RSA 318–B:26, IX reads:
Any person who manufactures, sells, or dispenses ... any ... controlled drug classified in schedules I or II, or any controlled drug analog thereof, in violation of RSA 318–B:2, I or I-a, is strictly liable for a death which results from the injection, inhalation or ingestion of that substance, and may be sentenced to imprisonment for life or for such term as the court may order. For purposes of this section, the person's act of manufacturing, dispensing, or selling a substance is the cause of a death when:
(a) The injection, inhalation or ingestion of the substance is an antecedent but for which the death would not have occurred; and
(b) The death was not:
(1) Too remote in its occurrence as to have just bearing on the person's liability; or
(2) Too dependent upon conduct of another person which was unrelated to the injection, inhalation or ingestion of the substance or its effect, as to have a just bearing on the person's liability. It shall not be a defense to a prosecution under this section that the decedent contributed to his own death by his purposeful, knowing, reckless or negligent injection, inhalation or ingestion of the substance or by his consenting to the administration of the substance by another. Nothing in this section shall be construed to preclude or limit any prosecution for homicide. A conviction arising under this section shall not merge with a conviction of one as a drug enterprise leader or for any other offense defined in this chapter.
In this case, for the indictment to have been constitutionally sufficient, it must have communicated to the defendant that he was charged with dispensing a proscribed controlled drug and a death resulted from injecting, inhaling, or ingesting that controlled drug. Here, the indictment did just that, as it read, in pertinent part, that the defendant “committed the crime of Dispensing Controlled Drug–Death Resulting ... in that: 1. Jeffrey E. Marshall knowingly, 2. dispensed a quantity of the controlled drug heroin to Anthony Fosher, 3. and, subsequently, said heroin was inhaled and/or ingested by, Anthony Fosher, 4. resulting in his death, contrary to the form of the Statute in such case made and provided....”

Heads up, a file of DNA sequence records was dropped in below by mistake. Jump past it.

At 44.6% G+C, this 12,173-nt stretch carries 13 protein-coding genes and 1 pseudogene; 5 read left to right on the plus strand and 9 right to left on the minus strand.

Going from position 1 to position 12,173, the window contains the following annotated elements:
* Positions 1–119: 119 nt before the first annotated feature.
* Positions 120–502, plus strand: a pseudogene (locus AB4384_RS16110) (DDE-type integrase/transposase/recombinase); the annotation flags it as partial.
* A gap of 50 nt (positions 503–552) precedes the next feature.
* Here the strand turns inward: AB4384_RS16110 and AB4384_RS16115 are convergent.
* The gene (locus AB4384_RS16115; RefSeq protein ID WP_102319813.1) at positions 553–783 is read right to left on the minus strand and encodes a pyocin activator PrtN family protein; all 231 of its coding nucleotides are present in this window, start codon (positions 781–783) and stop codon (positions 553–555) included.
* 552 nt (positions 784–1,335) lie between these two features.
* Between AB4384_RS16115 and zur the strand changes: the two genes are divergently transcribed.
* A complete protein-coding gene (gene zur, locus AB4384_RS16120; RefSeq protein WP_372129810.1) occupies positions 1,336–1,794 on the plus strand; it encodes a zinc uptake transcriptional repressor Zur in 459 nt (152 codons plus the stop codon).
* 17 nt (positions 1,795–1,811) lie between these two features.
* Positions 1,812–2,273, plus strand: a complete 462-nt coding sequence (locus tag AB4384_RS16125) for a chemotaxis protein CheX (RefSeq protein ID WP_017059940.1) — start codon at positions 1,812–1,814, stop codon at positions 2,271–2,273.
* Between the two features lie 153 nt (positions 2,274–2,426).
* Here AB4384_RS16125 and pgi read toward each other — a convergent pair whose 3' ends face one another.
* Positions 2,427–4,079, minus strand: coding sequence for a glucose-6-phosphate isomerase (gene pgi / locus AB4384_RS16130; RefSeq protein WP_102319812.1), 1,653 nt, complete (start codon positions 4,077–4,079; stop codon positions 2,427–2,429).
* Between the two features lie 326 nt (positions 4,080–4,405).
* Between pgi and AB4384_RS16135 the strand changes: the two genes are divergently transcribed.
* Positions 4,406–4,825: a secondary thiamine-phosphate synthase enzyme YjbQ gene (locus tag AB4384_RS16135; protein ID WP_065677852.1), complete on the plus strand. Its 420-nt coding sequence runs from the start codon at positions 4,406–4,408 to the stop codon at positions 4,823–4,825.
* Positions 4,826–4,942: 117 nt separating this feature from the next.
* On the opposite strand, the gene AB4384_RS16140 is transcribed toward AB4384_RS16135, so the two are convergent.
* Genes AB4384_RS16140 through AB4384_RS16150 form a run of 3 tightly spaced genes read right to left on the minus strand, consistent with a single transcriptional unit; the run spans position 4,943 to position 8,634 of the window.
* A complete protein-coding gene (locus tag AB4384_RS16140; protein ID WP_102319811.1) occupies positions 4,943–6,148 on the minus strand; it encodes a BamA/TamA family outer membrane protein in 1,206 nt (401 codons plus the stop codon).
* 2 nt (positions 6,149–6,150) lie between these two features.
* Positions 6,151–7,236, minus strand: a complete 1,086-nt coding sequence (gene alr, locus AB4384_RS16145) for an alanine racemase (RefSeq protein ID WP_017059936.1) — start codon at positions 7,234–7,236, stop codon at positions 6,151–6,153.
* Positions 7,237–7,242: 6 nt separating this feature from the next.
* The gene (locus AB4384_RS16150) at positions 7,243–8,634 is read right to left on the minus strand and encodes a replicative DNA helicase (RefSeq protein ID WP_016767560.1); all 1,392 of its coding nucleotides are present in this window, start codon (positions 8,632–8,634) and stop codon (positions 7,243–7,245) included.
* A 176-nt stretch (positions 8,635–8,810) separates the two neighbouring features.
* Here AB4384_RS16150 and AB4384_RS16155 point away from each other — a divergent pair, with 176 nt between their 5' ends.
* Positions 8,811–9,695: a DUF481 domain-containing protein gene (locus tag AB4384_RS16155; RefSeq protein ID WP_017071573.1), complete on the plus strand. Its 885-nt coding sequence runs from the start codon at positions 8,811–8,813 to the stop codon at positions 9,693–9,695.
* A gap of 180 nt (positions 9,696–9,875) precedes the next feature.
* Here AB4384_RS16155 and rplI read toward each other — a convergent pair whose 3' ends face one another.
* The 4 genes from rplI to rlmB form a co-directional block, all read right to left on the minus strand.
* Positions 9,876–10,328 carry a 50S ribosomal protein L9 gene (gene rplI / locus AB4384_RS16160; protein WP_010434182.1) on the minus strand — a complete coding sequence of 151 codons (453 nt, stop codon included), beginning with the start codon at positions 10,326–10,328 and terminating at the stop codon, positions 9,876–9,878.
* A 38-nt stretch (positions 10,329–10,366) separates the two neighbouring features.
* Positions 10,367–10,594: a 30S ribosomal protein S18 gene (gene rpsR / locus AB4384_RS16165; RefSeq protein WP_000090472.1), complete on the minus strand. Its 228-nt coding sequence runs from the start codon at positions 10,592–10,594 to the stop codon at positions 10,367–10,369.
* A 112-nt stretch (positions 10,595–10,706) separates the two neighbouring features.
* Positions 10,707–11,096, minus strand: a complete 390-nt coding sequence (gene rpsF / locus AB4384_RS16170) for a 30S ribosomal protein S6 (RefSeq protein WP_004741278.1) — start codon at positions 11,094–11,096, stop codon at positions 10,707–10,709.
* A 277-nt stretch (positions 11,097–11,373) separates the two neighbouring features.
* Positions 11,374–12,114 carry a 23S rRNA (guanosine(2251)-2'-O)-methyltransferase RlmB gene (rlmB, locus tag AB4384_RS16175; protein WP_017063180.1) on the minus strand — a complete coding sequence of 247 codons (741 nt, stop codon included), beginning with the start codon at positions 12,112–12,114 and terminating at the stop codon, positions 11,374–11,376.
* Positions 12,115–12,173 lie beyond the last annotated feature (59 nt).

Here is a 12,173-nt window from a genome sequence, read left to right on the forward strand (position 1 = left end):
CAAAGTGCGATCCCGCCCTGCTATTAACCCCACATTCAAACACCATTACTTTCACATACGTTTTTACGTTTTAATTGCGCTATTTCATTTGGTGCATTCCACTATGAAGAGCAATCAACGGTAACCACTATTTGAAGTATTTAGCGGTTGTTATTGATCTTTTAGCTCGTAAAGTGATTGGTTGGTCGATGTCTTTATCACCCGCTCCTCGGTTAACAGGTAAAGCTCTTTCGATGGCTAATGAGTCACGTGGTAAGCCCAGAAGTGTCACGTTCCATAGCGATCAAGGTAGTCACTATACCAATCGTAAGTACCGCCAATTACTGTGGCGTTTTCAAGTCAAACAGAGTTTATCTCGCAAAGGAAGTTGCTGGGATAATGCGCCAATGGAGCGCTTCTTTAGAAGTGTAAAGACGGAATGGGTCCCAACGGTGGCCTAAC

The defendant argues that the indictment was insufficient because it did not allege that Fosher's inhalation or ingestion of the heroin was “an antecedent but for which” he would not have died or that his death was not “too remote in its occurrence to have just bearing on [the defendant's] liability” or “too dependent upon conduct of another person ... as to have a just bearing on the [the defendant's] liability.” RSA 318–B:26, IX(a), (b). The defendant contends that RSA 318–B:26, IX(a) and (b) constitute elements of the crime that had to be alleged in the indictment. We disagree.
To violate RSA 318–B:26, IX, a defendant must not only engage in certain conduct (manufacturing, selling or dispensing a controlled drug), but also must cause a specified result to occur (the victim's death from injecting, inhaling or ingesting the controlled drug). For criminal liability to attach in crimes such as this, the defendant's conduct must be both the “but-for” cause and the “proximate” cause of the prohibited result. See 1 W. LaFave Substantive Criminal Law § 6.4(a), at 466 (2d ed.2003); see also State v. Lamprey, 149 N.H. 364, 366, 821 A.2d 1080 (2003). RSA 318–B:26, IX(a) sets forth the Model Penal Code's formulation of “but-for” causation. Model Penal Code § 2.03(1)(a), at 253 (1985). RSA 318–B:26, IX(b) sets forth one of the Model Penal Code's formulations of “proximate” causation. See id. § 2.03(2)(b), (3)(b).
Regardless of whether a criminal statute specifically sets forth tests for legal and proximate causation, “the law of causation— i.e., the rules that define when a defendant's conduct will be deemed to have ‘caused’ a particular result for purposes of the criminal law—applies to all offenses that require proof of causation, from first-degree murder down to the most minor misdemeanor.” Rogers v. State, 232 P.3d 1226, 1235 (Alaska Ct.App.2010); see also Lamprey, 149 N.H. at 366, 821 A.2d 1080; State v. Seymour, 140 N.H. 736, 746, 673 A.2d 786 (1996); State v. Soucy, 139 N.H. 349, 353, 653 A.2d 561 (1995) (“Causation is an element of the crime of manslaughter. The State must prove, beyond a reasonable doubt, the existence of a causal link from the criminal act to the death.”). Thus, properly viewed, RSA 318–B:26, IX(a) and (b) are not additional “elements” to be proved, but rather explain further the kind of causation required before criminal liability may attach under this statute. RSA 318–B:26, IX(a) and (b) constitute the law to be applied when determining whether the element of causation, that is, “death resulting,” has been met.
We reject the defendant's assertion that for the element of causation to be set forth in an indictment sufficiently, it must be fully explained. We have never held that an indictment for a results-defined crime was insufficient because it failed to set forth fully the applicable law of causation. See State v. Darcy, 121 N.H. 220, 223, 427 A.2d 516 (1981) (manslaughter indictment alleging defendant knowingly caused death of victim was sufficient). Similarly, just as an indictment is sufficient to charge accomplice liability if it merely states that a defendant acted “in concert with” another, see State v. Winward, 161 N.H. 533, 538–39, 20 A.3d 338 (2011), so too is an indictment under RSA 318–B:26, IX sufficient if it states that the victim's death resulted from the victim's ingestion of the controlled drug that the defendant dispensed. In the indictment at issue, the use of the phrase “resulting in” apprised the defendant that causation is an element of the offense.
Even the words “in concert with” are not always required. An indictment that charges a defendant as a principal necessarily also alleges accomplice liability. Winward, 161 N.H. at 538–39, 20 A.3d 338; see State v. Barton, 142 N.H. 391, 395, 702 A.2d 336 (1997).